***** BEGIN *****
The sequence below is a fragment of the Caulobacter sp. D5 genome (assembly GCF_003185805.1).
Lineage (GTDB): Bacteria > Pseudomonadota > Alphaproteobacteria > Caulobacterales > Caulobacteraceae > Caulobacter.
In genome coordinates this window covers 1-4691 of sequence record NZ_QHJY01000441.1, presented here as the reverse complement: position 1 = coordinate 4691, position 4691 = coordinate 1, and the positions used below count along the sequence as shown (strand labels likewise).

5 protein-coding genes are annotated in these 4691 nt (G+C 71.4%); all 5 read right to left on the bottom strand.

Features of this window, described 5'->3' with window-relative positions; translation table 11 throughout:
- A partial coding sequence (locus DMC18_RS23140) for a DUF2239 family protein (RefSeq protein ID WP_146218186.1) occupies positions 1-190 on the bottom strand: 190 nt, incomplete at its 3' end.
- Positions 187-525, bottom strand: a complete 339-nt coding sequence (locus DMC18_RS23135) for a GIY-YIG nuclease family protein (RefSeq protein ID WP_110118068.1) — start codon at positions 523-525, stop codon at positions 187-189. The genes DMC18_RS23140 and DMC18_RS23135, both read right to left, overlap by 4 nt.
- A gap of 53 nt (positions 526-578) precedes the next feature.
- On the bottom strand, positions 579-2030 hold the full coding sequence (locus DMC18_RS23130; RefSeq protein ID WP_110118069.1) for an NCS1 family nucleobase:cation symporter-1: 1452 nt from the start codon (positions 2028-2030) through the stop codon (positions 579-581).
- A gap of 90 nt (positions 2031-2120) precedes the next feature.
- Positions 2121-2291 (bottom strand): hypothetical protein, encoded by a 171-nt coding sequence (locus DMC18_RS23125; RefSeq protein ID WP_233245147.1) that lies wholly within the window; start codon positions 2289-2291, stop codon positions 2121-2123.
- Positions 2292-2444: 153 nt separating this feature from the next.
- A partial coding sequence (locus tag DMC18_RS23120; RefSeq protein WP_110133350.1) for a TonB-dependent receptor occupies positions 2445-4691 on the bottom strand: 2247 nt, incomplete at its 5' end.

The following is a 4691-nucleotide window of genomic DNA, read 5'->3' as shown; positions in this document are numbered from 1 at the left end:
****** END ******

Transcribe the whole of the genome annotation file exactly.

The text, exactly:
The sequence below is a fragment of the Caulobacter sp. D5 genome (assembly GCF_003185805.1).
Lineage (GTDB): Bacteria > Pseudomonadota > Alphaproteobacteria > Caulobacterales > Caulobacteraceae > Caulobacter.
In genome coordinates this window covers 1-4691 of sequence record NZ_QHJY01000441.1, presented here as the reverse complement: position 1 = coordinate 4691, position 4691 = coordinate 1, and the positions used below count along the sequence as shown (strand labels likewise).

5 protein-coding genes are annotated in these 4691 nt (G+C 71.4%); all 5 read right to left on the bottom strand.

Features of this window, described 5'->3' with window-relative positions; translation table 11 throughout:
- A partial coding sequence (locus DMC18_RS23140) for a DUF2239 family protein (RefSeq protein ID WP_146218186.1) occupies positions 1-190 on the bottom strand: 190 nt, incomplete at its 3' end.
- Positions 187-525, bottom strand: a complete 339-nt coding sequence (locus DMC18_RS23135) for a GIY-YIG nuclease family protein (RefSeq protein ID WP_110118068.1) — start codon at positions 523-525, stop codon at positions 187-189. The genes DMC18_RS23140 and DMC18_RS23135, both read right to left, overlap by 4 nt.
- A gap of 53 nt (positions 526-578) precedes the next feature.
- On the bottom strand, positions 579-2030 hold the full coding sequence (locus DMC18_RS23130; RefSeq protein ID WP_110118069.1) for an NCS1 family nucleobase:cation symporter-1: 1452 nt from the start codon (positions 2028-2030) through the stop codon (positions 579-581).
- A gap of 90 nt (positions 2031-2120) precedes the next feature.
- Positions 2121-2291 (bottom strand): hypothetical protein, encoded by a 171-nt coding sequence (locus DMC18_RS23125; RefSeq protein ID WP_233245147.1) that lies wholly within the window; start codon positions 2289-2291, stop codon positions 2121-2123.
- Positions 2292-2444: 153 nt separating this feature from the next.
- A partial coding sequence (locus tag DMC18_RS23120; RefSeq protein WP_110133350.1) for a TonB-dependent receptor occupies positions 2445-4691 on the bottom strand: 2247 nt, incomplete at its 5' end.

The following is a 4691-nucleotide window of genomic DNA, read 5'->3' as shown; positions in this document are numbered from 1 at the left end: